3
\$\begingroup\$

I have two lists of Person objects. I need to compare the lists to determine if items in list1 exist in list2 and vice versa.

This is not a straight equals() scenario as the objects are not the same, but may have identical field values. It is those values that I need to compare.

Currently, I am using Java 8's Streams API to return either a match or null:

import java.util.ArrayList;
import java.util.List;

public class Main {

    public static void main(String[] args) {

        ArrayList<Person> originalPeople = new ArrayList<>();
        ArrayList<Person> newPeople = new ArrayList<>();

        originalPeople.add(new Person("William", "Tyndale"));
        originalPeople.add(new Person("Jonathan", "Edwards"));
        originalPeople.add(new Person("Martin", "Luther"));

        newPeople.add(new Person("Jonathan", "Edwards"));
        newPeople.add(new Person("James", "Tyndale"));
        newPeople.add(new Person("Roger", "Moore"));

        // Create a list of people that no longer exist in the new list
        for (Person original : originalPeople) {
            if (getPersonInList(
                    newPeople, original.getFirstName(), original.getLastName()) == null) {
                System.out.printf("%s %s is not in the new list!%n",
                        original.getFirstName(), original.getLastName());
            }
        }
    }

    private static Person getPersonInList(
            final List<Person> list, final String firstName, final String lastName) {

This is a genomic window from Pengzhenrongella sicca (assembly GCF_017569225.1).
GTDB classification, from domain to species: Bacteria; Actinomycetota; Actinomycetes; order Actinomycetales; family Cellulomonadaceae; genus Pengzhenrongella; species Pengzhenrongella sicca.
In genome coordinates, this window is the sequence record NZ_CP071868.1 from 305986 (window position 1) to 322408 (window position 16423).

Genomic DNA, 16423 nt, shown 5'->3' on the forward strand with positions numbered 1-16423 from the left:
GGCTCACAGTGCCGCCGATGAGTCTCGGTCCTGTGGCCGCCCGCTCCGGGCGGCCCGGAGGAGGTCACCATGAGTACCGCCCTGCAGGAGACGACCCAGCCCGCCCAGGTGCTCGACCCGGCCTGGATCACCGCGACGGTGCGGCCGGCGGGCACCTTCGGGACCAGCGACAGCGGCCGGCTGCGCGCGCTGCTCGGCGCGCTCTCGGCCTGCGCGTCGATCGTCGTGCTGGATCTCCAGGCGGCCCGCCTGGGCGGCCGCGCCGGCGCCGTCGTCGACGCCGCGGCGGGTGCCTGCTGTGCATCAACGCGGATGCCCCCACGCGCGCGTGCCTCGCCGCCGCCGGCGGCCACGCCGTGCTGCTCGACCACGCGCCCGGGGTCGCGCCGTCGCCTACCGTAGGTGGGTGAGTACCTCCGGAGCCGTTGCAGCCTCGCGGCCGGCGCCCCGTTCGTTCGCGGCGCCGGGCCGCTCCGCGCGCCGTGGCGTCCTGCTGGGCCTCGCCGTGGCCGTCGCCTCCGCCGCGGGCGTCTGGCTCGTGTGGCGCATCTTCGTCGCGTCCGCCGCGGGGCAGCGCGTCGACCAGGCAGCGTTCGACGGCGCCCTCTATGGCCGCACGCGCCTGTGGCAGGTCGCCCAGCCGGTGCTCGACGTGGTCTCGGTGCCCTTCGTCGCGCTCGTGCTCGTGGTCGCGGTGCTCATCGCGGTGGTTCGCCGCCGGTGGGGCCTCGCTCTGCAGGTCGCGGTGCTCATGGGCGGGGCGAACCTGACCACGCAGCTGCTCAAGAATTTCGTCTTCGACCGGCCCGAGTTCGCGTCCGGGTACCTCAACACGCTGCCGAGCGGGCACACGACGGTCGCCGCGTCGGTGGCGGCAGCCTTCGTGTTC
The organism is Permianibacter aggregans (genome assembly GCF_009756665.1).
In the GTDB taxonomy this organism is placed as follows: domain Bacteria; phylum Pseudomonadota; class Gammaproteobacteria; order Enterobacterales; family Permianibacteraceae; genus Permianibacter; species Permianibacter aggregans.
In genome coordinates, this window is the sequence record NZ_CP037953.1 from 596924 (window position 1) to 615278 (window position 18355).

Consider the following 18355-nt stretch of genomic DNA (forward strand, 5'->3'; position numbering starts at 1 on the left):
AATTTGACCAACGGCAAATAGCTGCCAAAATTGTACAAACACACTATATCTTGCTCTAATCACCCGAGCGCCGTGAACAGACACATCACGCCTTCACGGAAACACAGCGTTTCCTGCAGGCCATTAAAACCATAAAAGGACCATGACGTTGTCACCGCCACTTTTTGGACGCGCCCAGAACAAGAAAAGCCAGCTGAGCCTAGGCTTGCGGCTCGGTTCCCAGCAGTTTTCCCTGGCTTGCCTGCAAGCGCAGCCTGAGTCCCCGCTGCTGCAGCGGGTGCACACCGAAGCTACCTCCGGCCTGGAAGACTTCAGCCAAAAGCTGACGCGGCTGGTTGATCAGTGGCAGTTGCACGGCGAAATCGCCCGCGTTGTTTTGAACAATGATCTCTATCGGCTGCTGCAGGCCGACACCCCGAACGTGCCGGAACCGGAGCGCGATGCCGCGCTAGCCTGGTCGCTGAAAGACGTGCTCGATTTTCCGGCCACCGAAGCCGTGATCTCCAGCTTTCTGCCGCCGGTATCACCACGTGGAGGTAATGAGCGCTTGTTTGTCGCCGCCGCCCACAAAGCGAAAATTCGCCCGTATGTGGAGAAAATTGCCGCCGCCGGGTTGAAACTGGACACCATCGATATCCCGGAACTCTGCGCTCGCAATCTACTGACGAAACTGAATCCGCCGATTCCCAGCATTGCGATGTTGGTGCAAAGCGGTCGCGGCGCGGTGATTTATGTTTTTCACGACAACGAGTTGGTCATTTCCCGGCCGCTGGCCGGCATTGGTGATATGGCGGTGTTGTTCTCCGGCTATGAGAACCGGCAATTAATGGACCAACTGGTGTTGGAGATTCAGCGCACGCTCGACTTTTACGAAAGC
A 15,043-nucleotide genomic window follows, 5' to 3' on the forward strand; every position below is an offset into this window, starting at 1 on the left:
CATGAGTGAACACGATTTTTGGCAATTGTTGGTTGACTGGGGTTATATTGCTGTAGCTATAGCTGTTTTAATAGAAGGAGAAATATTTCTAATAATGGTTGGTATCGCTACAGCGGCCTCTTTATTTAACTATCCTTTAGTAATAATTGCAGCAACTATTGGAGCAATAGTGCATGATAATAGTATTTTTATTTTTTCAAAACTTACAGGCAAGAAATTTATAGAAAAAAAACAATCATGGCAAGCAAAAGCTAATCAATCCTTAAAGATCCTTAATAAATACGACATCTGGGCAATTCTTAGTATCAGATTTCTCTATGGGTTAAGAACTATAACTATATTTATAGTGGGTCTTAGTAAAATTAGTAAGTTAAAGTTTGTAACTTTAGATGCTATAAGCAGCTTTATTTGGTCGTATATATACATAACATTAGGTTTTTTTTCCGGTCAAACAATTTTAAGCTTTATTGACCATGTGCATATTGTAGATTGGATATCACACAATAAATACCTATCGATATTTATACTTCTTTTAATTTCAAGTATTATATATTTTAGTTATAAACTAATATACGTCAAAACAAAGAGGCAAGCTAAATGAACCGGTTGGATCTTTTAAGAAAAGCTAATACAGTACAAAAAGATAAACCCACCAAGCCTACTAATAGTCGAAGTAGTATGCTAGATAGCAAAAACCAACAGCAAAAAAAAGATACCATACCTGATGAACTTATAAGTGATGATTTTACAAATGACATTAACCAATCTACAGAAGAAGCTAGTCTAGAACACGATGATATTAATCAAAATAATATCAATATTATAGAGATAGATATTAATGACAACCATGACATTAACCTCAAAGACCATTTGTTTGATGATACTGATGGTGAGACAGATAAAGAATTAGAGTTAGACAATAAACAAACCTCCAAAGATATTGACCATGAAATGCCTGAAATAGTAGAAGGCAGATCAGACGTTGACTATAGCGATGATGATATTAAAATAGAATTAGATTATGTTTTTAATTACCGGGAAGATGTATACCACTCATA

return list.stream()
                .filter(t -> t.getFirstName().equalsIgnoreCase(firstName))
                .filter(t -> t.getLastName().equalsIgnoreCase(lastName))
                .findFirst().orElse(null);
    }
}

class Person {

    private final String firstName;
    private final String lastName;

    Person(String firstName, String lastName) {
        this.firstName = firstName;
        this.lastName = lastName;
    }

    String getFirstName() {
        return firstName;
    }

    public String getLastName() {
        return lastName;
    }
}

In my real-world application, however, both lists have over 30,000 items and this is very time-consuming.

Is there a better way to perform this comparison? I would want this to work both ways as well, so if there are items in newPeople that were not in originalPeople, I would want that list as well.

\$\endgroup\$
6
  • \$\begingroup\$ Did you try this? stackoverflow.com/questions/919387/… \$\endgroup\$
    – Ankit Soni
    Jul 21, 2018 at 7:18
  • \$\begingroup\$ No, because that does not in any way address my original question. I am not trying to simple compare the 2 lists and locate/remove identical objects. \$\endgroup\$
    – Zephyr
    Jul 21, 2018 at 7:20